|Format||2LP Silver Vinyl|
|Label||Get On Down|
Few hip-hop artists have achieved the same level of critical acclaim and praise that 90s veteran and Queens native Nasir “Nas” Jones has. Across his career he has been ranked as one of the greatest rap performers and lyricists by MTV, The Source, and Complex, among other publications, all while selling over 30 million records worldwide, and releasing eight consecutive platinum albums. In particular, his 1994 debut Illmatic is hailed as a paragon of underground hip-hop, a turning point in East Coast rap’s development, and one of the all-time greatest debut albums in general.
Though Nas’ artistic legacy is without question, it was not always the case; if Nas had flourished during the mid-90s, he had stumbled clumsily while transitioning into the 00’s. After achieving universal praise via Illmatic and commercial success with its’ follow-up It Was Written, Nas’ next few releases were considered inconsistent compared to the critical one-two punch they followed. During this time period he had abandoned the socially-conscious and philosophical topics that made him a critical darling in favor of more commercially viable gangsta rap. Though he maintained a chart presence for much of the late-90s, review scores began to dwindle, and his status among the hip-hop community was thrown into question. This would change in 2001 with the release of Nas’ fifth studio full-length, which made the effort to re-establish him as a legitimate artist. Eschewing the pop-friendliness he’d found success with, Nas instead opted to return to the underground style he came up in, with tracks about American politics, ghetto life, and social upheaval.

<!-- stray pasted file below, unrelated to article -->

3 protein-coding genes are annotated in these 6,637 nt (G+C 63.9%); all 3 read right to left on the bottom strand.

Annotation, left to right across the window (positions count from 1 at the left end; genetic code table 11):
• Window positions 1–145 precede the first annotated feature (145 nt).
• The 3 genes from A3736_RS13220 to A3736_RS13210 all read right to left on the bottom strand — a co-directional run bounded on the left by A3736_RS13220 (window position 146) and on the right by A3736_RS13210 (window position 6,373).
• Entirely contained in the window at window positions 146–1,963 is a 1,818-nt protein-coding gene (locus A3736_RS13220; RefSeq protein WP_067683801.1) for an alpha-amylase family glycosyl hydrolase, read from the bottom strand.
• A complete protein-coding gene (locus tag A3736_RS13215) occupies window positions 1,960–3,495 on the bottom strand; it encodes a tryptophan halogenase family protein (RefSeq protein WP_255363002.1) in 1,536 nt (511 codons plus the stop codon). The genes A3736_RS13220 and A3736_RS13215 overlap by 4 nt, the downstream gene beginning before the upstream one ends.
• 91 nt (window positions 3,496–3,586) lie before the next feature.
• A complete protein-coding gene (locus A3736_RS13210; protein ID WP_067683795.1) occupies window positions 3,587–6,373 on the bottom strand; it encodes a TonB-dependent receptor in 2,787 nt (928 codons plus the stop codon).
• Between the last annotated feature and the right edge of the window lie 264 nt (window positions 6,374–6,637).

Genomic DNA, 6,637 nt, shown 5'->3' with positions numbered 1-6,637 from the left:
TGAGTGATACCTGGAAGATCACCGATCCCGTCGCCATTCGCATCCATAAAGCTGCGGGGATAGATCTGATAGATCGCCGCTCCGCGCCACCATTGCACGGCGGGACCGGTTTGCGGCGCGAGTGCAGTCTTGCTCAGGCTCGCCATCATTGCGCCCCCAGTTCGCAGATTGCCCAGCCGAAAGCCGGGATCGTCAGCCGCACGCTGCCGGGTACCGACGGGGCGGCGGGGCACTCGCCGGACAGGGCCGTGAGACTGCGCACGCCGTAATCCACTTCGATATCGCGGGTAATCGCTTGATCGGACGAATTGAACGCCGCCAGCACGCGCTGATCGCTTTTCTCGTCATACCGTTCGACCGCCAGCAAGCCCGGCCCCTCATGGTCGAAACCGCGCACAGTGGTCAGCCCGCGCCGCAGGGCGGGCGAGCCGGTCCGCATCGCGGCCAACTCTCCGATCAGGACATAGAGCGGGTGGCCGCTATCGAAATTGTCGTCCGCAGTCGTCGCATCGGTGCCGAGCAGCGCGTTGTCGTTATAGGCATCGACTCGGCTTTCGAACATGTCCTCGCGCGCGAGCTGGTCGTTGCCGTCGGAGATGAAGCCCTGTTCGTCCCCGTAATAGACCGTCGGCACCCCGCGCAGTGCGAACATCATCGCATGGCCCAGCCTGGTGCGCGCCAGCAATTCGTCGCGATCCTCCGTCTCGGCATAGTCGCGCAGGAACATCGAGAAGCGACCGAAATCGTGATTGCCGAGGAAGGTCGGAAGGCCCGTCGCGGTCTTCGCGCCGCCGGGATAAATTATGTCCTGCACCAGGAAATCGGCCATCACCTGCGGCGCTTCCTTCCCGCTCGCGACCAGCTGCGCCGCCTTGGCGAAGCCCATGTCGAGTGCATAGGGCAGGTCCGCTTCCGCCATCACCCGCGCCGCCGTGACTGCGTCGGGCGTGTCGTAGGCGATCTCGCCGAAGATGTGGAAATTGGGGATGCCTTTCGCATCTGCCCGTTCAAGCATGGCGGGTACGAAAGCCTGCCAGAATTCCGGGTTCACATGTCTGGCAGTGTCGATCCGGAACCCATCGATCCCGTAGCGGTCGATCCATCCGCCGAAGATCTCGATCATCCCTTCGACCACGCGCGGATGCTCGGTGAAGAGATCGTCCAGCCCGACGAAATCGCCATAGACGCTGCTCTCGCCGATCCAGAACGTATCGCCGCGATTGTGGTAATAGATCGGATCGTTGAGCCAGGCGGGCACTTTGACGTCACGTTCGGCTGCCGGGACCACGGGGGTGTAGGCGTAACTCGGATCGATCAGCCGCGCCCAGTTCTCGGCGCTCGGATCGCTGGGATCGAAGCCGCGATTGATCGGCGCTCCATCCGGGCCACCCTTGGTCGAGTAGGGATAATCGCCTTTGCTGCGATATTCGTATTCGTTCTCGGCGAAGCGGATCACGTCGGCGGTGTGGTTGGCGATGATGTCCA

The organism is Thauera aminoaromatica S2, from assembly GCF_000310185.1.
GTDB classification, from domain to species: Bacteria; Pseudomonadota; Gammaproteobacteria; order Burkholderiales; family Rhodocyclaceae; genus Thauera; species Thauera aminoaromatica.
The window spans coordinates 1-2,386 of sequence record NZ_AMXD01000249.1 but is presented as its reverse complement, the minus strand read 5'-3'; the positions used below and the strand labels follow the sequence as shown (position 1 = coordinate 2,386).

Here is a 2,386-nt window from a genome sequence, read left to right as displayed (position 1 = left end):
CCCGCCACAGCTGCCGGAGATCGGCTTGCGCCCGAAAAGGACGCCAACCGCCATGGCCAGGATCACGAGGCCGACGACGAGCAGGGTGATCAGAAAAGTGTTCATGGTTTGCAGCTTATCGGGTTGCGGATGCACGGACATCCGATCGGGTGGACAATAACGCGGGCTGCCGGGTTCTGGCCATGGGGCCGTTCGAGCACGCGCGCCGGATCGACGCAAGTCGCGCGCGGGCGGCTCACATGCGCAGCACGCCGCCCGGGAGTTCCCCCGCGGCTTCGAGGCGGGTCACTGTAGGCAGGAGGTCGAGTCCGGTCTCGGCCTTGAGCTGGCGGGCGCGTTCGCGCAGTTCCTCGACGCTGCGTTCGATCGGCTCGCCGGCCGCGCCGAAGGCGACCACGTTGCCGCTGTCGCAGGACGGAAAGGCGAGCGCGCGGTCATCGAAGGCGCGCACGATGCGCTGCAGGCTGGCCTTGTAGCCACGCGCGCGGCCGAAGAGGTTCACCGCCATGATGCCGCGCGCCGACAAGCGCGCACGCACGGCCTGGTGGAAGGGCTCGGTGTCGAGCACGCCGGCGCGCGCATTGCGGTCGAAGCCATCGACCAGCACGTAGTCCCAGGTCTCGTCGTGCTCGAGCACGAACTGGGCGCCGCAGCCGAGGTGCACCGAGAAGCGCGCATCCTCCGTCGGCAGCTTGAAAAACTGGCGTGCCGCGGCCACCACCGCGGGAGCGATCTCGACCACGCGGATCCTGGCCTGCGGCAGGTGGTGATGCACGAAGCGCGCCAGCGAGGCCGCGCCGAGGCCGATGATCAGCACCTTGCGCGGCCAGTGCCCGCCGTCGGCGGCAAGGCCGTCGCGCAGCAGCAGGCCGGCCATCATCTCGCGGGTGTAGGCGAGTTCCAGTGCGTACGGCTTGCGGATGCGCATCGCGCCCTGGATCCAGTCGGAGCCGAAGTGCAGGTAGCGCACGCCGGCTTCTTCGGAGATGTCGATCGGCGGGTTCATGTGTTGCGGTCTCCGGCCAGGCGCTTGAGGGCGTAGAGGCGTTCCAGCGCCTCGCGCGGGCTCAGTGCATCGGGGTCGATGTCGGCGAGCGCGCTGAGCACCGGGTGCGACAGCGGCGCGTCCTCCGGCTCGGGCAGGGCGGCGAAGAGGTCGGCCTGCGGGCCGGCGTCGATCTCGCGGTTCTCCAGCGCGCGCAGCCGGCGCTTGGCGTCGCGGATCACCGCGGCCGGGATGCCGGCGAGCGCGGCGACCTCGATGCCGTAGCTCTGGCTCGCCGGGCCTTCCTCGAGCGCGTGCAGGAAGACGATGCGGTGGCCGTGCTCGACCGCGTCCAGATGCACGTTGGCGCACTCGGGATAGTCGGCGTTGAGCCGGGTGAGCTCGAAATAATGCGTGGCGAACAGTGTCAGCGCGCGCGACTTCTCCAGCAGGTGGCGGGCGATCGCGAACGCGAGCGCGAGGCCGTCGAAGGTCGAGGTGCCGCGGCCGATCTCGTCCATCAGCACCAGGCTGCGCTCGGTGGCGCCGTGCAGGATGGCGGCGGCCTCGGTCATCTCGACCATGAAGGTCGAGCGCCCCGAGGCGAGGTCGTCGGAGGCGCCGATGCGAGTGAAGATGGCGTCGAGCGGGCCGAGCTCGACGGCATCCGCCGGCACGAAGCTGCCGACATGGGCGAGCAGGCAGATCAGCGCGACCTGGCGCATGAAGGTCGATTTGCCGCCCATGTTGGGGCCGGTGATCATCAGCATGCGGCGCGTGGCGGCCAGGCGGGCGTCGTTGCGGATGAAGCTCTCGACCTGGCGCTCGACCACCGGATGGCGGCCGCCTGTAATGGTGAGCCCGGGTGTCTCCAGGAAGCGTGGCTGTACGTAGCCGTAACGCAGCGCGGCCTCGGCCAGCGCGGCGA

Perhaps sensing this need to return to his roots, he titled the album Stillmatic, a clear and present reference (and sequel of sorts) to Illmatic. Stillmatic was hailed by critics as a stunning comeback, and a brilliant return to form, earning rave reviews from rap outlets such as The Source and HipHopDX as well as from more mainstream publications as Rolling Stone and The Village Voice. Praise was heaped upon the complexity and introspective nature of Nas’ lyrical content, the top-tier production from veterans like Large Professor, DJ Premier, L.E.S., and Trackmasters, and hard-hitting guest appearances from AZ, Mary J. Blige, and Amerie.
A1. Stillmatic (The Intro)
A3. Got Ur Self A…
B1. You’re Da Man
B3. One Mic
B4. 2nd Childhood
C1. Destroy & Rebuild
C2. The Flyest (feat. AZ)
C3. Braveheart Party (feat. Mary J. Blige & Bravehearts)
C4. Rule (feat. Amerie)
D1. My Country (feat. Millenium Thug)
D2. What Goes Around (feat. Keon Bryce)
D3. Every Ghetto (feat. Blitz)